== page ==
Both the LGBT Rights and Climate Change pages came down on Friday, signaling what could be a new era of US policy in these areas.
For multinational personal care corporations, indie beauty brands, and new makeup startup companies alike, the rights of people—employees and consumers—matter. And many industry businesses have made LGBT rights a fundamental initiative through inclusive HR policies and programs as well as through consumer campaigns, advertising, and more.
Unilever, for instance, in a press release issued just last month cataloged a selection of the company’s policies and programs: “Unilever supports the LGBT community through its diversity and inclusion initiatives including the Ad Council’s “Love Has No Labels” campaign, purpose-driven brands, such as Ben & Jerry’s and Dove, and support at various pride marches,” explained the personal care maker.
“Unilever’s PRIDE Group (People Respecting Individuality, Diversity and Equality) is an LGBT Business Resource Group open to all Unilever employees that share a common goal of endorsing respect, individuality, diversity and equality throughout the organization.” And Unilever went on to note that the company “offers employee benefits including gender affirmation surgery, hormone therapy, egg freezing, in vitro fertilization, adoption assistance and equal medical coverage for same-gender partners.”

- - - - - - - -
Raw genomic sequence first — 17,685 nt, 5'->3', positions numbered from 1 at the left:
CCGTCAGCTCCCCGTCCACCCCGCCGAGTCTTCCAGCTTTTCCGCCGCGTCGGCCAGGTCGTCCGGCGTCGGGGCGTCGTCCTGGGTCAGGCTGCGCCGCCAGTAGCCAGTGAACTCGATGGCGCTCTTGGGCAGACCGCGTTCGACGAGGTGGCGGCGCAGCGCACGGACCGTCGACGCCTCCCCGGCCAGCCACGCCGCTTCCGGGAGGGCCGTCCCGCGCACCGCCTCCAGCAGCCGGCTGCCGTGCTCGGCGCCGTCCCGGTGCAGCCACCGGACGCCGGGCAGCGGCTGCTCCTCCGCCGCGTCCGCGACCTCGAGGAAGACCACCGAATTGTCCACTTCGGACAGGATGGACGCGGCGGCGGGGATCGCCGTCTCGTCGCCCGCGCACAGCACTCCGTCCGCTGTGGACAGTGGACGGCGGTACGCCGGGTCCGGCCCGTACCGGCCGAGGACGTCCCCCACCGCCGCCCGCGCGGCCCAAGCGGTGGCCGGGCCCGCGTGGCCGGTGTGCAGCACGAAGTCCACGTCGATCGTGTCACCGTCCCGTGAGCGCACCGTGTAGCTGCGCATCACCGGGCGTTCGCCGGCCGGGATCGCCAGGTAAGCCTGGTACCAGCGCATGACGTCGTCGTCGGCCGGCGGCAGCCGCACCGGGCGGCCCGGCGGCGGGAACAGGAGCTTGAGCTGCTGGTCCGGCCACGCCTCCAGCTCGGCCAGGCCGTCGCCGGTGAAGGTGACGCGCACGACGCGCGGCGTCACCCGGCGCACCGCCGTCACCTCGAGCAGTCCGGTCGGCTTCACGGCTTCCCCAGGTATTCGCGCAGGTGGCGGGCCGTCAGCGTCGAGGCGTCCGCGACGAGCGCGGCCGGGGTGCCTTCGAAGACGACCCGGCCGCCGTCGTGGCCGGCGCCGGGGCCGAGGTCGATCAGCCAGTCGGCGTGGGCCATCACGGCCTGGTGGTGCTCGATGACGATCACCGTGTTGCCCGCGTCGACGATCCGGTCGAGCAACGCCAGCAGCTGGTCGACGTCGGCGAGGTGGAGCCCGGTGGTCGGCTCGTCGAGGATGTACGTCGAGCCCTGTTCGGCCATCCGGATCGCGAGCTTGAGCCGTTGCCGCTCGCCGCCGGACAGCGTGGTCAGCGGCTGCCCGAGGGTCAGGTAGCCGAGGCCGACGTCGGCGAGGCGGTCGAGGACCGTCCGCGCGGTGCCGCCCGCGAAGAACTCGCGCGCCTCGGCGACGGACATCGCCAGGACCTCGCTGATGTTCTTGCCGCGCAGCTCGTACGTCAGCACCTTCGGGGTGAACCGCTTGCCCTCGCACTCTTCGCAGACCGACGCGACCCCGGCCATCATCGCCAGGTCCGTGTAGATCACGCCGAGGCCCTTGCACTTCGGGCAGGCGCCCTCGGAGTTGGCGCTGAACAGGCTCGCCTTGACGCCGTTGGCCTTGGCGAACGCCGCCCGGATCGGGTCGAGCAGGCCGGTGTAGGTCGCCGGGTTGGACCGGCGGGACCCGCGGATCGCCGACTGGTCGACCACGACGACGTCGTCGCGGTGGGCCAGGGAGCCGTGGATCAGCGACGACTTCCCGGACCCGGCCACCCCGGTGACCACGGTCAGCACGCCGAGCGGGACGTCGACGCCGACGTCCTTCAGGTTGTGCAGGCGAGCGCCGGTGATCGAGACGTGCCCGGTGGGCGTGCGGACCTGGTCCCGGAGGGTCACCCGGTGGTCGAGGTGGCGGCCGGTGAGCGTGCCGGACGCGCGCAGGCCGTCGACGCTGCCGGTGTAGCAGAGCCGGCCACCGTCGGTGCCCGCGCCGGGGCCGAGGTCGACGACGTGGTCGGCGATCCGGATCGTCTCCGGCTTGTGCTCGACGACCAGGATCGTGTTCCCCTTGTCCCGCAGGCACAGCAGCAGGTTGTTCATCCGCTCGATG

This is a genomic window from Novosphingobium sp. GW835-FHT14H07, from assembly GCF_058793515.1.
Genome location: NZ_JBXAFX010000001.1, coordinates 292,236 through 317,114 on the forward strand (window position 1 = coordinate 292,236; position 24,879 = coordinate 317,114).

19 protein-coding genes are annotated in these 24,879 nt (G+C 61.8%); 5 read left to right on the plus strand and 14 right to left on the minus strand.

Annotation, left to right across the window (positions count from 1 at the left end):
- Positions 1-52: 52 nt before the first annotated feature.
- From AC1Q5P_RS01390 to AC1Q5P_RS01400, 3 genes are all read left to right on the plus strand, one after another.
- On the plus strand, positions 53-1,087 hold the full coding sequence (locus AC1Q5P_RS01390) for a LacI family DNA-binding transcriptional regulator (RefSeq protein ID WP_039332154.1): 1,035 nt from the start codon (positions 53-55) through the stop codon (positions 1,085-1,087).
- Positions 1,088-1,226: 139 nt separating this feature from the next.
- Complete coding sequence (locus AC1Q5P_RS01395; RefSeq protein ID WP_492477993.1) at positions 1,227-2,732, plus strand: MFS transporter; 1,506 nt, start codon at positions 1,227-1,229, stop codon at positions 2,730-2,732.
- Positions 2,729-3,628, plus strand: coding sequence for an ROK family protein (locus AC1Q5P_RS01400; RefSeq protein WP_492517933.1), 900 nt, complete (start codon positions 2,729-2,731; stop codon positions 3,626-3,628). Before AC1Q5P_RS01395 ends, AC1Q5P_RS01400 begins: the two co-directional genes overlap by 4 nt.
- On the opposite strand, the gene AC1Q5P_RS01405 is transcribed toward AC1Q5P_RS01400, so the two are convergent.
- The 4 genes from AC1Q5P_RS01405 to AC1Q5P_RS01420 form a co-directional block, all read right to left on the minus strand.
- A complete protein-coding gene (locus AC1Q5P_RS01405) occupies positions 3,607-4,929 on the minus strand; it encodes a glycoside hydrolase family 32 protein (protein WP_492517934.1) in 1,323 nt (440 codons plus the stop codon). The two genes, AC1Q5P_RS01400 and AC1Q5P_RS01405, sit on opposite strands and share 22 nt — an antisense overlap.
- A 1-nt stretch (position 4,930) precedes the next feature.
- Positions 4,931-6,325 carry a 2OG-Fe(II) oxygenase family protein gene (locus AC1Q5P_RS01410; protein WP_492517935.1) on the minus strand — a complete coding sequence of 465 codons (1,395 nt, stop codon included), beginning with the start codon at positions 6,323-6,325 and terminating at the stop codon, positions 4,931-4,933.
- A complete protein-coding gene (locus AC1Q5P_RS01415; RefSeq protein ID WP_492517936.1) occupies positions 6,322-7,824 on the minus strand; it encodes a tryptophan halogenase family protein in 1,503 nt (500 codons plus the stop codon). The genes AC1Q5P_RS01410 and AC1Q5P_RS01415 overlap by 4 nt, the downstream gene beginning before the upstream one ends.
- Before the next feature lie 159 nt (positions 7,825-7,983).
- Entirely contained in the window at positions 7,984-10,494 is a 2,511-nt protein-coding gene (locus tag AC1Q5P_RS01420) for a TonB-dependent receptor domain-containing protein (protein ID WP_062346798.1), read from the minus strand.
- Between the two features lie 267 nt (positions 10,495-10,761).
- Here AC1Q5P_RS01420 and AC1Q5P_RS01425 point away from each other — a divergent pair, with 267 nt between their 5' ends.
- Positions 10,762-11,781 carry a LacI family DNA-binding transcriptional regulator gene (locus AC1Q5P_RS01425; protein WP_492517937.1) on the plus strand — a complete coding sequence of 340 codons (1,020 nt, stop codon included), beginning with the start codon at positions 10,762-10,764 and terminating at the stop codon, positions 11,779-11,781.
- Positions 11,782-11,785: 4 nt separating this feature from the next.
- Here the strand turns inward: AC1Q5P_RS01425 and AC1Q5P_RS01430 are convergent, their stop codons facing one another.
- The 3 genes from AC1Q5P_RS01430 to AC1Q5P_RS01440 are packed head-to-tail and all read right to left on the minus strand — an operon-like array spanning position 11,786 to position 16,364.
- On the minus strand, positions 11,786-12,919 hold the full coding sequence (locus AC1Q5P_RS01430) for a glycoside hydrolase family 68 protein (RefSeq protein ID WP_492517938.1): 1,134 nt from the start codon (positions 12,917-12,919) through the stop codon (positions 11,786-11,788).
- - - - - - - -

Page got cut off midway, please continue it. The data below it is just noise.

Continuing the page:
For this, the company received a 100, the top possible score on the Human Rights Campaign’s Corporate Equality Index. Avon and Estée Lauder also received a 100 score in the HRC’s most recent index report. Commending businesses like these, Chad Griffin, president of HRC, remarked, “even in the face of relentless attempts to undermine equality, America’s leading companies and law firms remain steadfast and committed to supporting and defending the rights and dignity of LGBTQ people,” as Cosmetics Design reported when the latest CEI report was announced in December.
Just over one week after the 2016 presidential election, on Wednesday November 17, hundreds of US-based companies (personal care and cosmetics makers and suppliers among them) penned an open letter to Donald Trump and world leaders. The letter posted to lowcarbonUSA.org is a recommitment from the signing companies to implement the Paris Climate Change Agreement. And it urges “continued US participation in the Paris Agreement, in order to provide the long-term direction needed to keep global temperature rise below 2°C.”
L’Oréal USA, Unilever, DuPont, and Johnson & Johnson are among the personal care and cosmetic companies and suppliers that signed the letter. Commenting for the press, Paulette Frank, VP of environment, health, safety and sustainability, at Johnson & Johnson, said, “We are proud supporters of a Low-Carbon USA because as the largest, most broadly based healthcare company in the world, we understand that healthy people need a healthy planet.”
She went on to emphasize the company’s commitment to sustainable energy, “we have and will continue to do our part to reduce our carbon emissions and increase our use of renewable energy until we reach our ultimate aspiration of 100% renewable electricity.”
As is the convention for preserving historical government documents, the LGBT Rights and Climate Change content that had previously been online during the Obama administration has been archived to ObamaWhiteHouse.gov.
Nonetheless, the new administration’s decision to go live with such bald-faced erasure of ongoing government initiatives is telling. And, the content going up in its stead signals that forthcoming policies will be drastically different: “President Trump is committed to eliminating…policies such as the Climate Action Plan and the Waters of the U.S. rule.”